After decades of learning their craft, it takes time for mahouts to adjust to the new way of life, essentially letting the elephant be their own boss now, unless there is any danger. 

The mahout seems to find it difficult to give up control on the first afternoon, calling Madee from across the water as she goes about destroying some trees. We watch her doing this for 10 minutes, talking to Mr Todtane, he can't reach Madee, and his frustration in trying to call her back turns into laughter. He realises that here, neither elephant nor mahout will get blamed for knocked down trees: at a sanctuary, that's what they are there for. Despite his decades of instinct, and our lack of a common language, we all laugh together at this elephant ignoring us and getting on with what elephants do.



They spend literally hours in the lake without leaving. Mr. Todtane is smiling the entire time, looking like a proud father. He says they haven't done that for 20 years.

The lake that is overlooked by what will be the visitors centre. Here guests will be able to watch the elephants going about their business, and judging by today they will have a great show. No shouting, commanding, or forcing the elephants to do anything they don't want.

As the sun starts to set they move to the forest again, and later we take them to the new facilities where they will spend their first night.


While we all agree that elephants should be as free as possible, they are dangerous animals and they can't be allowed to wander without any supervision at all unless they are out in the forest where they can't hurt themselves or others. Any sanctuary that let elephants roam free in a town or village would be hugely irresponsible and it wouldn't be long before there were elephant or human injuries, or worse.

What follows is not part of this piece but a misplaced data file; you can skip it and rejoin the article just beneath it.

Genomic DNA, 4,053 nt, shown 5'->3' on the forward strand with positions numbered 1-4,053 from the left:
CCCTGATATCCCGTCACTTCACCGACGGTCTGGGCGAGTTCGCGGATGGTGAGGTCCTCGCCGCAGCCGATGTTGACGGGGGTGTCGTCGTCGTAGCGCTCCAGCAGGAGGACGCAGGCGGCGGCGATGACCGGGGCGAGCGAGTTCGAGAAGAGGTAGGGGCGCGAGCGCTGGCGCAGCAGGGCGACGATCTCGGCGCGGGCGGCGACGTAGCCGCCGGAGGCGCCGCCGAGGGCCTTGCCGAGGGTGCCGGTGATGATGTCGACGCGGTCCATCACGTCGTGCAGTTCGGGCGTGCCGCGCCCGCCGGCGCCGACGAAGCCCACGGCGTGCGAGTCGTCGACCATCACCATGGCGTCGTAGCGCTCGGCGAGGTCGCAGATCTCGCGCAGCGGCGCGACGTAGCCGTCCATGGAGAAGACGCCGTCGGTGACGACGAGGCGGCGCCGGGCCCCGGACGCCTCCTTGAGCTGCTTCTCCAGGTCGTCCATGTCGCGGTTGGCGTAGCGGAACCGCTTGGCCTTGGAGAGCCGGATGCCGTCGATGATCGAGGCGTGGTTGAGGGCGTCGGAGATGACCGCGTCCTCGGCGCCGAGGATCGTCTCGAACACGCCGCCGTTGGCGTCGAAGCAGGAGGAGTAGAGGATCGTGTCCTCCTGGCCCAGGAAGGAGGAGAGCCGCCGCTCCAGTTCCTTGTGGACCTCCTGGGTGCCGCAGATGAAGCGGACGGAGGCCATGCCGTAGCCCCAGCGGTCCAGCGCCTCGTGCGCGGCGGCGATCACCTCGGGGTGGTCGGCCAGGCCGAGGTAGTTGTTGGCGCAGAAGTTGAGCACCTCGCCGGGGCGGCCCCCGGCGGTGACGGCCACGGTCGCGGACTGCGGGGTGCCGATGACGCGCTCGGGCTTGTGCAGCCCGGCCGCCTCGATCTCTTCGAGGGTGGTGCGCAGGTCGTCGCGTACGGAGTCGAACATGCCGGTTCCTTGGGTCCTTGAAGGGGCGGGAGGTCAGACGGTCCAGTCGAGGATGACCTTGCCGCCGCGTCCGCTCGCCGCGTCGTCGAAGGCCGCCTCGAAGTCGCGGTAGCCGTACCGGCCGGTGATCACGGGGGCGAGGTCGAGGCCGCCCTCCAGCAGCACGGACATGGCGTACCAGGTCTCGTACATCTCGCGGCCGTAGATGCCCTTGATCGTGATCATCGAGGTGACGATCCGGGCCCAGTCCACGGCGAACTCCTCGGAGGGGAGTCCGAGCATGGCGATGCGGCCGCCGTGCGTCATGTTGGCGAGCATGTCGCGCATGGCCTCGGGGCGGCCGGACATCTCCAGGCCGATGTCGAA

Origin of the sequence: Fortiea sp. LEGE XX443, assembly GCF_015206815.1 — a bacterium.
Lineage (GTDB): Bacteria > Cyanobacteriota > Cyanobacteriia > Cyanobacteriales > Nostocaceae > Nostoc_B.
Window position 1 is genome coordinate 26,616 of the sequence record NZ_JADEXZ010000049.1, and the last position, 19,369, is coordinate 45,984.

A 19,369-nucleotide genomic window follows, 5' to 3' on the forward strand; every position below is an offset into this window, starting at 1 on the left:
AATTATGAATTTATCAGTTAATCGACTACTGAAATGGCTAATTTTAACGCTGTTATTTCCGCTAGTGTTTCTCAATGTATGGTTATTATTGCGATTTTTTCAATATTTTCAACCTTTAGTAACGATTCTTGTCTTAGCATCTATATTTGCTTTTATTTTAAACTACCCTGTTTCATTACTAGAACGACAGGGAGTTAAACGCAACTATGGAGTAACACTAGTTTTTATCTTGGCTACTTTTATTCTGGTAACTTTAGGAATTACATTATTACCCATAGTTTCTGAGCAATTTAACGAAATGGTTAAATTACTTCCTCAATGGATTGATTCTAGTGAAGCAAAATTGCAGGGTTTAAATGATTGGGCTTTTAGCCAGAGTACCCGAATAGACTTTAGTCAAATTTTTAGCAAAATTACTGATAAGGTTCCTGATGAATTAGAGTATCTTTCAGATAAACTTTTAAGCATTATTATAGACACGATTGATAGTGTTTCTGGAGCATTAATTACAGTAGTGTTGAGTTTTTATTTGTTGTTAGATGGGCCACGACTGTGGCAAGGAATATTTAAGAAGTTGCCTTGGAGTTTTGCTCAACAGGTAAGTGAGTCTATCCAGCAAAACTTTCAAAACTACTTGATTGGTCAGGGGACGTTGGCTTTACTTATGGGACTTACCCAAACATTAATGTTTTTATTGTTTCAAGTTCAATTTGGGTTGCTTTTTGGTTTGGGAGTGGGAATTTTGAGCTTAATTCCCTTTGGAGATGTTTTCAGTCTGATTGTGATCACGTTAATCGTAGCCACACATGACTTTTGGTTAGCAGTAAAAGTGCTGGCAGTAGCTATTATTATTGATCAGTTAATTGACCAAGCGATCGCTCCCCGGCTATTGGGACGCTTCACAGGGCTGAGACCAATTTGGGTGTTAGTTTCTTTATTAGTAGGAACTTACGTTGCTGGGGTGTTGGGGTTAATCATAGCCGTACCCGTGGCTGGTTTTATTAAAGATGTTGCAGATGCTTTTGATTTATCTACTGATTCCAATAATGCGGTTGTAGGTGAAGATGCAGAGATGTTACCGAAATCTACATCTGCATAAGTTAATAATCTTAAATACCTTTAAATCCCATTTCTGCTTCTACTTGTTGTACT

There's no perfect solution, instead, elephant sanctuaries have a few options for what happens at night. All of them are compromises, but absolutely necessary.

Some opt for chaining the elephants on a long chain, e.g. 20 metres, to allow the elephant some freedom to walk around, eat and drink until the morning. Although many people have a knee-jerk reaction to the word "chain", this is quite standard and fans and supporters who have followed elephant sanctuaries for some time will understand this.

Another option are the chain-free corrals you will have seen in my photo-essays about charities such as BLES in Thailand or Elephant Aid International in Nepal. These also have pros and cons. They can be very large and give lots of room for the elephants. Some elephants find it difficult to accept electric fencing and don't react well, although most adjust easily. As with any other captive animals, trees around the fences should also be cleared in case they fall down and break the fencing during the night. That can be a problem in areas like PES in Phuket, where they need every bit of space they can get for the elephant to be free during the day.

At PES they have opted for some very robust night shelters. These avoid the need for chains, are strong enough not to worry about being broken. They're not as large as corrals can be, they are big enough to provide lots of space for the elephants during the night hours. They have trees, sandpits and shelter from the rain.


Both the elephants and mahouts begin to get into the new routine and what it does and doesn't entail. Within a few short days Madee and Kannika have gone from being wary of each other, to allowing each other in their space, to becoming inseparable all day long.


While the elephants have everything they need, the visitor facilities at PES are still being built and they are hoping to open within the next couple of months. Nevertheless, they have already been approached by elephant owners to take more elephants from the camps, with even more interested expected as the camps start to see what modern tourists want. But more than a place to home elephants, PES hopes to become a model for the existing camps too, so that all the elephants in Phuket can enjoy better lives.

Aside from the visitor facilities, there is an even more important job. Everything needs to be in place to make sure that visitors from all over the world can learn how elephants should live, regardless of the language they speak (and read). Tourism to Phuket elephant camps is booming from many countries such as Russia, China and Korea, and PES aims to make sure people of many cultures and languages are given the chance to learn how elephants should really be treated.


For now, these first two rescues continue to accept their new lives. Every day they grow closer together, and get used to doing what they want in their sanctuary home.

Elephants may never forget but, for Madee and Kannika, the memories of the trekking camps are getting farther away every day.


Thank you to everyone who supports my work via my Patreon page, it's only through this crowdfunding I am able to help these charities. Thank you from all of us and the animals!